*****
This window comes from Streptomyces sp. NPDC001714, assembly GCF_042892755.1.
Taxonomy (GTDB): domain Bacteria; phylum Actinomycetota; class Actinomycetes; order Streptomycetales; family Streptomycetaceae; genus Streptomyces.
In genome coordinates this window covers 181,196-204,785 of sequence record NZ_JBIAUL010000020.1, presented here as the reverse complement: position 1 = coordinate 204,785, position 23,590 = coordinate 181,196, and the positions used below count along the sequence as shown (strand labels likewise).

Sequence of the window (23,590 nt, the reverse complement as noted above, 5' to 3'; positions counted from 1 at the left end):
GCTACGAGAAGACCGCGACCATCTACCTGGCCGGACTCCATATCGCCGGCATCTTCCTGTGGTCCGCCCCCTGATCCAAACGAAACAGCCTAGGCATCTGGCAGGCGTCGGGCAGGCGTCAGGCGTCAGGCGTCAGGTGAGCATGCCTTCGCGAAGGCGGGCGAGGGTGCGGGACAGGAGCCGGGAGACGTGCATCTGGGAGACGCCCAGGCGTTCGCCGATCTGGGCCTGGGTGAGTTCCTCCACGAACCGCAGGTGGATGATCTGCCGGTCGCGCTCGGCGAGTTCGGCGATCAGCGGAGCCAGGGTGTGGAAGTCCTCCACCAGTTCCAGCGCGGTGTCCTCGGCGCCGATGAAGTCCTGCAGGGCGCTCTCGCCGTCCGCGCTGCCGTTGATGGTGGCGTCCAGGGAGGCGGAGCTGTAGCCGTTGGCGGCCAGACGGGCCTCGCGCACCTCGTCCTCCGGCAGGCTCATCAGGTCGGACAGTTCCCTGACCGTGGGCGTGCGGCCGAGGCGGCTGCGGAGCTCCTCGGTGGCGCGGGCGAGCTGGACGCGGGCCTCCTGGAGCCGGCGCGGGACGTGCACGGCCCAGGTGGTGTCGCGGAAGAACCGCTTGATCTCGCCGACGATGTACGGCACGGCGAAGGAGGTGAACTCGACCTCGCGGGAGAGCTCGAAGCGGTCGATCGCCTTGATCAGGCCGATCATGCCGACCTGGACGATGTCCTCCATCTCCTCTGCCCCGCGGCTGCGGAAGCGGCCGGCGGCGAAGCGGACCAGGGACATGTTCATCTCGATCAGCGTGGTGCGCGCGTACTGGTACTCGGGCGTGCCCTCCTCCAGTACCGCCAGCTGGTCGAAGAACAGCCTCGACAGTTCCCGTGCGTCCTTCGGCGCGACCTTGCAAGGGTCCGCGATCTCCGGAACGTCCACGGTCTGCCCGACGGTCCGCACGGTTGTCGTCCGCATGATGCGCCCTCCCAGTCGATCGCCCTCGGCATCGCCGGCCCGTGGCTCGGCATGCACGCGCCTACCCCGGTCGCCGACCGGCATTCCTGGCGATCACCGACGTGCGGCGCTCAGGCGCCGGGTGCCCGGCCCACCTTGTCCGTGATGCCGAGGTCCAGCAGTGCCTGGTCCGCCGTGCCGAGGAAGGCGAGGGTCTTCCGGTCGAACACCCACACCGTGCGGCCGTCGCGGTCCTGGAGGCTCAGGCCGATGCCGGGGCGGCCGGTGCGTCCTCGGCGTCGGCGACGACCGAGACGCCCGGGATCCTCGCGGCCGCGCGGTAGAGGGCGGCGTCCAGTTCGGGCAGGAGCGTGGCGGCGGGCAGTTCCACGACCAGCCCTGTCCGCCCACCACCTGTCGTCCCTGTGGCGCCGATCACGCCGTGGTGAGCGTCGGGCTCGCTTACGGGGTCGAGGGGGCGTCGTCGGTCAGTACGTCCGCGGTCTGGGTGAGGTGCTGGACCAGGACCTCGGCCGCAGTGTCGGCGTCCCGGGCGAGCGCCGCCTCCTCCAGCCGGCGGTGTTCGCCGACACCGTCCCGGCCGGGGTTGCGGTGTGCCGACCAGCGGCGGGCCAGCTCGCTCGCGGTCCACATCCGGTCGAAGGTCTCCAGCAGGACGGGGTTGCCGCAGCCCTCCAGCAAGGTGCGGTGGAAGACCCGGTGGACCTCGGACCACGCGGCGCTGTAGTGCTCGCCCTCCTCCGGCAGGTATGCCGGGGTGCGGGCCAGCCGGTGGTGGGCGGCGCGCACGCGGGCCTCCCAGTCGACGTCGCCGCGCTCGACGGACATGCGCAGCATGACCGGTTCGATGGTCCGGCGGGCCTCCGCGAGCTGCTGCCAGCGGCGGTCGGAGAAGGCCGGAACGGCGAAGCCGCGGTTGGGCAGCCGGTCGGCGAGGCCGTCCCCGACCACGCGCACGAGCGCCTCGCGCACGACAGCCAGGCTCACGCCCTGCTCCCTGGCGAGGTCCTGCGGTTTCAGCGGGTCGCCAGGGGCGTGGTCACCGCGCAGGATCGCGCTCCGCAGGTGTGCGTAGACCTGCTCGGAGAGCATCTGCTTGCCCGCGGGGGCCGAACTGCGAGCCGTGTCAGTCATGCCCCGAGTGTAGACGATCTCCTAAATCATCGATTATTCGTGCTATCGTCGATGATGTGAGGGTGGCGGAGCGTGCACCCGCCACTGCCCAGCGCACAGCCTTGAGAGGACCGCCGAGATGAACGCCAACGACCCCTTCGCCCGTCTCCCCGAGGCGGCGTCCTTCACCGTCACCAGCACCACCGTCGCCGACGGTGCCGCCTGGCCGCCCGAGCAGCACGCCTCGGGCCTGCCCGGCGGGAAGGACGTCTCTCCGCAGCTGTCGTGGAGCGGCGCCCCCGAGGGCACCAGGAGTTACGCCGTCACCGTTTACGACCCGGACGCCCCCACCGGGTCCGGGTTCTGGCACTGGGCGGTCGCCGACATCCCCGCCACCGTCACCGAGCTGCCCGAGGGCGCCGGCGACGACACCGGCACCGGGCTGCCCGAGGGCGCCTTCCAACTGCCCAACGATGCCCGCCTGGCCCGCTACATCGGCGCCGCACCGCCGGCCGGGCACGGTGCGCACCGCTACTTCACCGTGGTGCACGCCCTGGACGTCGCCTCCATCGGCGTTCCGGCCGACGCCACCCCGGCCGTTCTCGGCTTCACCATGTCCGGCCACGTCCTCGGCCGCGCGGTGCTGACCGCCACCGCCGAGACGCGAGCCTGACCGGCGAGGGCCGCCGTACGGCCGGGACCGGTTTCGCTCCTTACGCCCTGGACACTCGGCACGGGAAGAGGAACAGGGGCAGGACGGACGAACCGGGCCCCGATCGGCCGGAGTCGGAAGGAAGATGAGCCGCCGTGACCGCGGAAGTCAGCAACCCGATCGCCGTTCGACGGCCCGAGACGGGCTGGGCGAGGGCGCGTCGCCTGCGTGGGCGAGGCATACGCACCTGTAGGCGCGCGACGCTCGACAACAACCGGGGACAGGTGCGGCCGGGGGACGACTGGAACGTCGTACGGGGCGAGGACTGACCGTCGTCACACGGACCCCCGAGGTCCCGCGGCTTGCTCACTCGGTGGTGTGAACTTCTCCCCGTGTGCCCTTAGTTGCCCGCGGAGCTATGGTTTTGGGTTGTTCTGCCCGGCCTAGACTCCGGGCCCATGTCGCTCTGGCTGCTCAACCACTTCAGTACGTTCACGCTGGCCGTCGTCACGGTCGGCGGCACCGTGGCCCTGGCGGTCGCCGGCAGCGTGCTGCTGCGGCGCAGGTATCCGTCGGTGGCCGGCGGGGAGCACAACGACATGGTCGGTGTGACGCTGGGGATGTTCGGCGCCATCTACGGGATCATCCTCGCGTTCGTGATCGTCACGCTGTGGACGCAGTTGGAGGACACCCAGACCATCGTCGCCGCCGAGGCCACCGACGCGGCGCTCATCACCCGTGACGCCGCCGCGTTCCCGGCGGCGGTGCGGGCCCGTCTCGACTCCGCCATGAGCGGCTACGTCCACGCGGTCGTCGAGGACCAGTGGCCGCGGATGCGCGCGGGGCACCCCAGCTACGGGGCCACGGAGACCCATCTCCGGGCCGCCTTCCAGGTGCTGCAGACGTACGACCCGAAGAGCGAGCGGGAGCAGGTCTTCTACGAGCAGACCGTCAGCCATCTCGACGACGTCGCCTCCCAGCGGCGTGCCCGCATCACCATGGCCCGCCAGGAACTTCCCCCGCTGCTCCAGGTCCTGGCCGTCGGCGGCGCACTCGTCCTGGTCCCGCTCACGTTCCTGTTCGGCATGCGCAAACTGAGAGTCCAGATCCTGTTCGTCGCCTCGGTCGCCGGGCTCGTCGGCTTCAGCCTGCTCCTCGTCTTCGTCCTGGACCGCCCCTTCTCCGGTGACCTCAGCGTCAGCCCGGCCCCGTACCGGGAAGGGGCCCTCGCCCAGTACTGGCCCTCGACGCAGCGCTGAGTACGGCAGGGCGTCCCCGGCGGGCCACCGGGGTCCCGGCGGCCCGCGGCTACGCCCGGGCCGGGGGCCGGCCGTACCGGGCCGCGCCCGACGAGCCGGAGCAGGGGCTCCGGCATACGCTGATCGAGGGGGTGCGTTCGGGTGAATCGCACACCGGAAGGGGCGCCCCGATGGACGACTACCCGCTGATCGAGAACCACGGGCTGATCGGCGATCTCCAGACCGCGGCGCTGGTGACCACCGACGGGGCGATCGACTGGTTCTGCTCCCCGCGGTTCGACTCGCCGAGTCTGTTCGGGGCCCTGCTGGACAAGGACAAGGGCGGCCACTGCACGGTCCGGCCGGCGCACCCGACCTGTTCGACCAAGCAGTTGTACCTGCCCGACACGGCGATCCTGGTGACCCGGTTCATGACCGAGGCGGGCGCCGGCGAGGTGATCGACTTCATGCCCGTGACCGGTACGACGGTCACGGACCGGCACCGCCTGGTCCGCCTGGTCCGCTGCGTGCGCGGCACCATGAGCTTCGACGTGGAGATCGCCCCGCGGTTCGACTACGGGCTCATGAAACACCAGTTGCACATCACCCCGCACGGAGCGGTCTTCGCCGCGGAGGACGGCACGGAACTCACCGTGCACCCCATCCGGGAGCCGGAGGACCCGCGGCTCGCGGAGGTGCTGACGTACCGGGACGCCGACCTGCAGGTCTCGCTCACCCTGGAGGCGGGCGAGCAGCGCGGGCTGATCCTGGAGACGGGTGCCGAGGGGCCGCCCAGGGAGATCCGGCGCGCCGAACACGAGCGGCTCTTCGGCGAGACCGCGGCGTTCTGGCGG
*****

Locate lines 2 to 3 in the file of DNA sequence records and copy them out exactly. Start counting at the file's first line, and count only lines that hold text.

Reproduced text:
Taxonomy (GTDB): domain Bacteria; phylum Actinomycetota; class Actinomycetes; order Streptomycetales; family Streptomycetaceae; genus Streptomyces.
In genome coordinates this window covers 181,196-204,785 of sequence record NZ_JBIAUL010000020.1, presented here as the reverse complement: position 1 = coordinate 204,785, position 23,590 = coordinate 181,196, and the positions used below count along the sequence as shown (strand labels likewise).